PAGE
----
In Derek Beres’ words: “And so the Buddha set off, studying yoga and practicing extreme forms of asceticism, including nearly starving himself in hopes of transcending his body.” This eventually leading him to recognise, “ … trauma as a means of enlightenment, not a hindrance on the spiritual path. Awakening does not mean an end to difficulty; it means a change in the way those difficulties are met.

… a change in the way those difficulties are met.” What better way than that to round off this theme of change in thoughts and deeds. Me wanting to say straightaway that these chapters have been a wonderful pathway of exploration for me and, so too, I hope they have been for you. There can be no doubt in my mind, and I know this is shared by countless others, that the future for mankind, if we continue on the same ways of recent times, is clear and obvious: massive levels of extinction of man and many other higher species.

This is the time for change. Not tomorrow; not some day; but now.

1016 words Copyright 2014: Paul Handover

Written by Paul Handover

November 28, 2014 at 06:15

Maybe this is how it started?

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I mean the first meeting between man and wolf.

Again, another long day of hammering away at the keyboard.

One of the items that I incorporated into ‘the book’ was a story told to me back in 2009.  I had forgotten just how wonderful this true story was.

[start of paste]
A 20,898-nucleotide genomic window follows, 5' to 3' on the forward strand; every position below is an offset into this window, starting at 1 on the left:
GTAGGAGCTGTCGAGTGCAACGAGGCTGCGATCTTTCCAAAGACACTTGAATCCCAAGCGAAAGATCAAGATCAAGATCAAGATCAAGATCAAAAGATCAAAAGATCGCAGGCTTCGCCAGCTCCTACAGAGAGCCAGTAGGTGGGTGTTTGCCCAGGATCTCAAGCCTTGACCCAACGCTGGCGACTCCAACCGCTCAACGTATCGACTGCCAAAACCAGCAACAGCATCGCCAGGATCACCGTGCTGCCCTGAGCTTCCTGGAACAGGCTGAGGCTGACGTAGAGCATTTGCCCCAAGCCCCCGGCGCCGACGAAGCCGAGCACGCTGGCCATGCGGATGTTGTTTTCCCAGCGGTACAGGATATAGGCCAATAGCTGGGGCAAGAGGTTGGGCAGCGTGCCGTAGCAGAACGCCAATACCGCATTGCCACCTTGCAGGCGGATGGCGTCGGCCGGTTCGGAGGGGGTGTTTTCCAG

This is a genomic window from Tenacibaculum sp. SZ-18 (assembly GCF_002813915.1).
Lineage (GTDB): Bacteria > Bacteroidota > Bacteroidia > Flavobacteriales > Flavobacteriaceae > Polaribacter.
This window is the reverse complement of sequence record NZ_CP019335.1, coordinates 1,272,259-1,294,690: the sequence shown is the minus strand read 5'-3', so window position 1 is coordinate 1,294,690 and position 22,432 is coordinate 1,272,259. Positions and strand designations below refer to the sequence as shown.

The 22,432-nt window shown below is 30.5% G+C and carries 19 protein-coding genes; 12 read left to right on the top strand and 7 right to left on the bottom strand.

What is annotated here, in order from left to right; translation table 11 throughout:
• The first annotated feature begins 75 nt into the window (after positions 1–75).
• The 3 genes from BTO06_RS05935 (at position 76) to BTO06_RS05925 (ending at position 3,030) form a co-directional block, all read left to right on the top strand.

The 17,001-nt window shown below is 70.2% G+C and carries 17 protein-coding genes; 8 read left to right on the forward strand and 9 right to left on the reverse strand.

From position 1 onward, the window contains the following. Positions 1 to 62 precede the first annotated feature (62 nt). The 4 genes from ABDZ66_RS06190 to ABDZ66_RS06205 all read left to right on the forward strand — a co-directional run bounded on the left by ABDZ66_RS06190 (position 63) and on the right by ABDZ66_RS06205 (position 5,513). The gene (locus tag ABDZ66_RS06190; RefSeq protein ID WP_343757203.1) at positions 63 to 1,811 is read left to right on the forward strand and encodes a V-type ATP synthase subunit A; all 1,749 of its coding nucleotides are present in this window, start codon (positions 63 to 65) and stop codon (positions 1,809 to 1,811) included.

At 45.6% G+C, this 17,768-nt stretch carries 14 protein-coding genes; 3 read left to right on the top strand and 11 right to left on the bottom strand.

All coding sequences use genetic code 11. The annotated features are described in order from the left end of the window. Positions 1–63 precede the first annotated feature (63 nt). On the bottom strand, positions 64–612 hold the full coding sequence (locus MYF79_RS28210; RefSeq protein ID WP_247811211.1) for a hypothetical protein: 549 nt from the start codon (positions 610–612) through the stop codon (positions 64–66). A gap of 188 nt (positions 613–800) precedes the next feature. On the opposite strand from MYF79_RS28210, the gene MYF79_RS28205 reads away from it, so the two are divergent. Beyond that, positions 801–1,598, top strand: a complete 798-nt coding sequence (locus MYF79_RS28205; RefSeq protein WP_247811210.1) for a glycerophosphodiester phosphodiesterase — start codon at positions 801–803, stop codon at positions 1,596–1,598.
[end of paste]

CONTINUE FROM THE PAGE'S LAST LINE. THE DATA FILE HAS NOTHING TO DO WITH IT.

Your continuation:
So it is repeated today. You will love it; of that I have no doubt!


An amazing true story of a relationship between a wild wolf and a man.

This is a story of a particular event in the life of Tim Woods told to me by his brother, DR.  It revolves around the coming together of a man sleeping rough, with his dog, on Mingus Mountain, and a fully grown female Grey Wolf.  Mingus is in the Black Hills mountain range between Cottonwood and Prescott in Arizona, USA.

DR and his brother, Tim, belong to a large family; there are 7 sons and 2 daughters.  Tim had a twin brother, Tom, and DR knew from an early age that Tim was different.

As DR explained,

Tim was much more enlightened than the rest of us.  I remember that Tim and Tom, as twin brothers, could feel each other in almost a mystical manner.  I witnessed Tom grabbing his hand in pain when Tim stuck the point of his knife into his (Tim’s) palm.  Stuff like that!  Tim just saw more of life than most other people.

The incident involving the wolf was when Tim was in his late 40s and, as mentioned, was living in a rough shack on the mountain.  The shack was simply a plywood shelter with an old couch and a few blankets for the cold nights.  The dog was companion, guard and a means of keeping Tim in food; the dog was a great hunter.  But Tim was no stranger to living in the wild.

DR again,

Tim was ex-US Army and a great horseman.  There was a time when he was up in the Superstition Mountains, sleeping rough, riding during the day.  At night Tim would get the horse to lay down and Tim would sleep with his back next to the horse for warmth.

Anyway, Tim was up on Mingus Mountain using an old disk from an agricultural harrow as both a cook-pan and plate.  After he had finished eating, Tim would leave his ‘plate’ outside his shack.  It would be left out in the open over night.

Tim became aware that a creature was coming by and licking the plate clean and so Tim started to leave scraps of food on the plate.  Then one night, Tim was awoken to to the noise of the owner of the ‘tongue’ and saw that it was a large, female gray wolf.

The wolf became a regular visitor and Tim became sure that the wolf, now having been given the name Luna by Tim, was aware that she was being watched by a human.